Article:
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US Labor Department sues Gloucester seafood processor to recover nearly $204k in liquidated damages, additional back wages
BOSTON – The U.S. Department of Labor is suing two Gloucester fish processing companies and their owner for violations of the Fair Labor Standards Act. The department’s Wage and Hour Division found that Zeus Packing Inc., Cape Ann Seafood Exchange and owner Kristian Kristensen owed $203,998 in unpaid wages and an equal amount in liquidated damages totaling $407,996 to 132 workers for the period October 2011 through September 2014. The defendants paid the back wages to the division in December 2015, but have so far refused to pay the liquidated damages.
The department’s lawsuit was filed in the U.S. District Court for the District of Massachusetts. It asks the court to order the defendants to pay the $203,998 in liquidated damages to the workers, plus any back wages and additional liquidated damages owed them for violations committed after September 2014, and to permanently enjoin and restrain the defendants from any future FLSA violations.
The division also assessed $49,368 in civil money penalties against the employer because of the willful nature of the FLSA violations. The defendants are contesting the penalties in a separate proceeding before a department administrative law judge.
“Where employees are paid in violation of the Fair Labor Standards Act, they are entitled – as a general rule – not only to payment of back wages, but also to an equal, additional amount in liquidated damages,” said Michael Felsen, the department’s regional solicitor of labor for New England. “This case sends a strong message that the department will use all tools at its disposal, including litigation, to ensure that workers receive every penny they have rightfully earned, to provide strong incentives for employers to comply with the law, and to level the playing field for responsible businesses.”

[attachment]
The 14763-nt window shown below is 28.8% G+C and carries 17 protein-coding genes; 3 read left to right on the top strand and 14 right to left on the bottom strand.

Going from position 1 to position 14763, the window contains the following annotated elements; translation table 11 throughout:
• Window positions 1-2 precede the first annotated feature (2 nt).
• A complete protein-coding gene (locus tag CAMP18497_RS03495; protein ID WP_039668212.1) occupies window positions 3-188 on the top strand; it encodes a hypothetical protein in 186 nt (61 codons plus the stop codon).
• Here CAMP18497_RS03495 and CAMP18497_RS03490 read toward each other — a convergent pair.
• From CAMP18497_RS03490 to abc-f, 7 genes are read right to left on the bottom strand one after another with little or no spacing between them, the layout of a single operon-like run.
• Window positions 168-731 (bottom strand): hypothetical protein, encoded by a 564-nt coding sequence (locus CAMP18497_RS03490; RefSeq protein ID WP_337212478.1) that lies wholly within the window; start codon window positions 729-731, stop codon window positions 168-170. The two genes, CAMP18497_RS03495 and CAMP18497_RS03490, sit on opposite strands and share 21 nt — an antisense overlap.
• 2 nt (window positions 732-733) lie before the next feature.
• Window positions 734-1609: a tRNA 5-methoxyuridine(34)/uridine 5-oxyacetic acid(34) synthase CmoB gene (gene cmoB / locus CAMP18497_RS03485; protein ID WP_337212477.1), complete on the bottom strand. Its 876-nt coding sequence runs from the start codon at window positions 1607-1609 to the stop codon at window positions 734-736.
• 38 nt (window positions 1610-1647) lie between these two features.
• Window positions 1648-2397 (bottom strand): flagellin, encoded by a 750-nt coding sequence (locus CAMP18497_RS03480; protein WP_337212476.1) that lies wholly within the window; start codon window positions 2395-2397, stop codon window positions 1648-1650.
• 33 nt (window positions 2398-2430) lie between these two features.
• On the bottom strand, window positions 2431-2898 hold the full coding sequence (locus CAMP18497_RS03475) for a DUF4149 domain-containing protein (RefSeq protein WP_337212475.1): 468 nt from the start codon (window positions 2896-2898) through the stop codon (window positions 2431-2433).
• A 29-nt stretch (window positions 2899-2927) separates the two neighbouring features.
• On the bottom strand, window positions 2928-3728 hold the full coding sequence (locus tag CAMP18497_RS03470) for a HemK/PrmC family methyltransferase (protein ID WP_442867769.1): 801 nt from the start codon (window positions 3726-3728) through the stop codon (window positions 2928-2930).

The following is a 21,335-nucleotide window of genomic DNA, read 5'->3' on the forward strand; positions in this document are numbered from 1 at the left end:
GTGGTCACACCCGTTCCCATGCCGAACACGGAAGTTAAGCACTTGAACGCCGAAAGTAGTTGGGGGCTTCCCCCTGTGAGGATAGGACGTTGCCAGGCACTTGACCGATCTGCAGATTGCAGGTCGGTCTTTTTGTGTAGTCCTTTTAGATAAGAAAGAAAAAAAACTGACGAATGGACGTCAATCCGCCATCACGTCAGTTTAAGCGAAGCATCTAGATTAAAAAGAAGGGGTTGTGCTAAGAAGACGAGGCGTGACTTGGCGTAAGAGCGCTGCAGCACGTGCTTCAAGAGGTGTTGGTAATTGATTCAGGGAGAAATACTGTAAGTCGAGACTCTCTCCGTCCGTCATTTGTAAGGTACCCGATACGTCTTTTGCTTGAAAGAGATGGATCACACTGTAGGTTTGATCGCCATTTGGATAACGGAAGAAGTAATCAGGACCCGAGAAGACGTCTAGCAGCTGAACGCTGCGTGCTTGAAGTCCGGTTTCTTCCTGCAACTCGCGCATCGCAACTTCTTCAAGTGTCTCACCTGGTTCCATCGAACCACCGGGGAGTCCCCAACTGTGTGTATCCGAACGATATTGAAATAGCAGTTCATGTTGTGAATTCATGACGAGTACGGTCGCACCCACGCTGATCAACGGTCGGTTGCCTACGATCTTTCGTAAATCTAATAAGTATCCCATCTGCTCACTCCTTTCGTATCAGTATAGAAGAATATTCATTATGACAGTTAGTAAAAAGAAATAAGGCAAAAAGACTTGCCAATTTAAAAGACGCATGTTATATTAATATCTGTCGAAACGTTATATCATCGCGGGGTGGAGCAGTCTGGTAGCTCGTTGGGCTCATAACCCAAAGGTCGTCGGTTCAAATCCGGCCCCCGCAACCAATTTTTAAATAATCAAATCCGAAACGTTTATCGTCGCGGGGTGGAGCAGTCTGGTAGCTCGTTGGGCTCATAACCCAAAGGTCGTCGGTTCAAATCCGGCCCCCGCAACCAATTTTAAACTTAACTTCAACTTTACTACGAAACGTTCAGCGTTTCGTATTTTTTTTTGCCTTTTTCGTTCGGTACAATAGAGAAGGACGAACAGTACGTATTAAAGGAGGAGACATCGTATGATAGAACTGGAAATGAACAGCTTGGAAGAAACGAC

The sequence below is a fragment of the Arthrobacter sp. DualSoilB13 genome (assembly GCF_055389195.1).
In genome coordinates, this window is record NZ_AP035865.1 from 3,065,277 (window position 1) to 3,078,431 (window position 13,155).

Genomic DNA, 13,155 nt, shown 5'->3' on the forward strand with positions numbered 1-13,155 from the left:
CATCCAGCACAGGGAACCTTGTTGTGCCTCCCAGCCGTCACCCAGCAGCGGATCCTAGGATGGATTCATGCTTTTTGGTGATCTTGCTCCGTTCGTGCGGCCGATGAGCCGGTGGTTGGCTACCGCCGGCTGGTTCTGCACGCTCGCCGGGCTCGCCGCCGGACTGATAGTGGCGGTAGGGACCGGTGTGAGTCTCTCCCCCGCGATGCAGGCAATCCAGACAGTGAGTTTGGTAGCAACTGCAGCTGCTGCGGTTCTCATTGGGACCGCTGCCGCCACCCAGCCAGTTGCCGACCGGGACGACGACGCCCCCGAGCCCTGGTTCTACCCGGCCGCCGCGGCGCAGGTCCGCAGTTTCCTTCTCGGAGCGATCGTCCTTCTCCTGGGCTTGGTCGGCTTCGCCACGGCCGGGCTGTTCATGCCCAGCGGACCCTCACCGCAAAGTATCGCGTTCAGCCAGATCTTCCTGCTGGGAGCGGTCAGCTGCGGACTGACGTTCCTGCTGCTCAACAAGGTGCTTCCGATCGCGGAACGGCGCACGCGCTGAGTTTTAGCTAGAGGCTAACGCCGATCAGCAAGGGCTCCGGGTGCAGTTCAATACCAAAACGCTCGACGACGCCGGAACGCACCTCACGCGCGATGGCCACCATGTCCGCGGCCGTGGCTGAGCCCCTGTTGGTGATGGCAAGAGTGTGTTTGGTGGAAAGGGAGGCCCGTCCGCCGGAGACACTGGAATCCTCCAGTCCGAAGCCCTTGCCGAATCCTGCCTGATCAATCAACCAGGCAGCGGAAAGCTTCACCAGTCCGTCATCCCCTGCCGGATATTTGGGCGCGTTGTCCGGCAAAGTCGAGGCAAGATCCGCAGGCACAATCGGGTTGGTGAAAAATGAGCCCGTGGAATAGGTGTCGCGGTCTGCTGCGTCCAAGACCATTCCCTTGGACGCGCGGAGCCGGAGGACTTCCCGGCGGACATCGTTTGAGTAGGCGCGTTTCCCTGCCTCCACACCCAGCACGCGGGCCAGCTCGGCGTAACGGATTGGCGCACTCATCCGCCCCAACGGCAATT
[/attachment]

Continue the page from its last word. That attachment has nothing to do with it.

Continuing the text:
Zeus/Cape Ann violated the FLSA’s overtime and recordkeeping requirements when they:
- Paid the employees who cleaned, cut and packaged fish by the pound without regard to how many hours they had worked. This resulted in overtime violations when employees worked more than 40 hours in a workweek and employees were paid only their piece rates, with no overtime.
- Failed to make, keep and preserve adequate records of payrolls and work hours.
- Provided inaccurate payroll records to investigators.
Zeus/Cape Ann used workers provided by local staffing agencies to perform the cleaning, cutting, and packaging tasks at its Gloucester plant. Despite the processing companies’ use of this outsourced labor, the division determined that Zeus/Cape Ann was the employer of the workers and bears responsibility as such under the FLSA.
“These workers put in long, hard hours for this processor, and deserve to be paid the wages they’re legally due,” said Carlos Matos, the Wage and Hour Division’s Massachusetts district director.
The case was investigated by the division’s Boston District Office and is being litigated by attorneys James Glickman and Sheila Gholkar of the department’s Boston regional office of the solicitor.
The FLSA requires that covered, nonexempt workers be paid at least the federal minimum wage of $7.25 per hour for all hours worked, plus one and one-half times their regular wages for hours worked beyond 40 per week. Employers also must maintain accurate time and payroll records.
For more information about federal wage laws administered by the Wage and Hour Division, call the agency’s toll-free helpline at 866-4US-WAGE (487-9243). Information also is available at http://www.dol.gov/whd/.
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Perez v. Zeus Packing Inc., Cape Ann Seafood Exchange Inc. and Kristian Kristensen.
Civil Action Number: 1:16-cv-10442
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